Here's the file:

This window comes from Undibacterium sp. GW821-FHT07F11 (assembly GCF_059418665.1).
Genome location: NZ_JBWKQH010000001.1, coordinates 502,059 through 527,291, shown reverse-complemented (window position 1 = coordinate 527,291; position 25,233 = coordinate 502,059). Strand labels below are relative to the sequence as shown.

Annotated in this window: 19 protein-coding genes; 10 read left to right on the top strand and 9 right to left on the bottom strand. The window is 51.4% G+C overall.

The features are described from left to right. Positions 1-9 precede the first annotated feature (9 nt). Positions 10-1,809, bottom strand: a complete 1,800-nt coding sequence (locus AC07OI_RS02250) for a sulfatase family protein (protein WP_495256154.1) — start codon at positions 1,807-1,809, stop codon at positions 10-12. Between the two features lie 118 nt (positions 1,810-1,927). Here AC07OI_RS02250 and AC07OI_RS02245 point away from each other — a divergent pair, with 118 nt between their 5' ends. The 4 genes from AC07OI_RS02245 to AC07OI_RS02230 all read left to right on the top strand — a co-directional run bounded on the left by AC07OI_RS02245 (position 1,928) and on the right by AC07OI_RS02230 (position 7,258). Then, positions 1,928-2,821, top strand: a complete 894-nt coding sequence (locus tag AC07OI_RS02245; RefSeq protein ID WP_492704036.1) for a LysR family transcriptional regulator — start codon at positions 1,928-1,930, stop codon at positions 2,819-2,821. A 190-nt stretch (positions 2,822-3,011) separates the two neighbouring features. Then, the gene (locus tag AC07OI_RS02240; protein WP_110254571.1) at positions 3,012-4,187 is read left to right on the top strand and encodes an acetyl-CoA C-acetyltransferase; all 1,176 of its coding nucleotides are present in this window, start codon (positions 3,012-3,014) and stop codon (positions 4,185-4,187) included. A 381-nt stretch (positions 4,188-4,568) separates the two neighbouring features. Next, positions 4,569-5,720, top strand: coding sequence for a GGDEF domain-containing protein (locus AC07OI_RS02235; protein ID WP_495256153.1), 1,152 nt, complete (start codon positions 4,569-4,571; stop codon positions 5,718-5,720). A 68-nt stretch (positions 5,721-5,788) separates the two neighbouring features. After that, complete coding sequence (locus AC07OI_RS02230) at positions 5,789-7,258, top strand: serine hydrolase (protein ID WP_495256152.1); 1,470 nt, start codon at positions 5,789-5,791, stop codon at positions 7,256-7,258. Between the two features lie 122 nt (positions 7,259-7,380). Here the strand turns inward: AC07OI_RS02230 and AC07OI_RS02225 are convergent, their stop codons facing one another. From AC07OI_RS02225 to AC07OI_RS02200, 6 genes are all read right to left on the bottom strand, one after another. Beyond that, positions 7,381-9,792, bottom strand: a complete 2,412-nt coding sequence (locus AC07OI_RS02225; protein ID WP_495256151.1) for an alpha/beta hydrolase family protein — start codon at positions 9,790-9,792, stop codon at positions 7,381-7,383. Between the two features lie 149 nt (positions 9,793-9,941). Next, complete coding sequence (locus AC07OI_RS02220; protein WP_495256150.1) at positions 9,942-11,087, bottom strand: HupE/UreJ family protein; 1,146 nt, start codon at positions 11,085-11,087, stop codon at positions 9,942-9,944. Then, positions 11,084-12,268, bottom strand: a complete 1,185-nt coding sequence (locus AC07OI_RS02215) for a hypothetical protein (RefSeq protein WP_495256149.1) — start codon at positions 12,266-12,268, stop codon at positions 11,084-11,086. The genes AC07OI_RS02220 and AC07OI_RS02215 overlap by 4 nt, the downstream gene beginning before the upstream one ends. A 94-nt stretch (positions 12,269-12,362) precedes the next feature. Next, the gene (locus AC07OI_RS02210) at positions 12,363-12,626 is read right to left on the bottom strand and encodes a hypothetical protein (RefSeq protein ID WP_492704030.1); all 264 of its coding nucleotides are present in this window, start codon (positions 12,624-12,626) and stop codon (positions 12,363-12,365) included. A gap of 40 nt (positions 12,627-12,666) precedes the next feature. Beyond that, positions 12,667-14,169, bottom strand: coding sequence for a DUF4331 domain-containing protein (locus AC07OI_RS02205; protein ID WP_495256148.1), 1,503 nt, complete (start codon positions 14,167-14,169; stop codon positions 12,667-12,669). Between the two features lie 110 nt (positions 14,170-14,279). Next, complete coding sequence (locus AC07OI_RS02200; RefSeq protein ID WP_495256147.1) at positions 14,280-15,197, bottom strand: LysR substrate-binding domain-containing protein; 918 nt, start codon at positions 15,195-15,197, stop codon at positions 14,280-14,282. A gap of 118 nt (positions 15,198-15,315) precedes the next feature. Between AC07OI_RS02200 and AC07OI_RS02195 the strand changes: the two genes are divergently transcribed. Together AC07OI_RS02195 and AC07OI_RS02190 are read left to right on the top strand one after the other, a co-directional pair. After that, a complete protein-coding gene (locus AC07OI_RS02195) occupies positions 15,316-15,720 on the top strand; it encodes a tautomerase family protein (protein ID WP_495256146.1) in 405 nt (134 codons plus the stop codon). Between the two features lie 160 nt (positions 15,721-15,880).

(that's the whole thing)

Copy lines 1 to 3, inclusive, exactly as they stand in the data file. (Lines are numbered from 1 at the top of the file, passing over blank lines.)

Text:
This window comes from Undibacterium sp. GW821-FHT07F11 (assembly GCF_059418665.1).
Genome location: NZ_JBWKQH010000001.1, coordinates 502,059 through 527,291, shown reverse-complemented (window position 1 = coordinate 527,291; position 25,233 = coordinate 502,059). Strand labels below are relative to the sequence as shown.

Annotated in this window: 19 protein-coding genes; 10 read left to right on the top strand and 9 right to left on the bottom strand. The window is 51.4% G+C overall.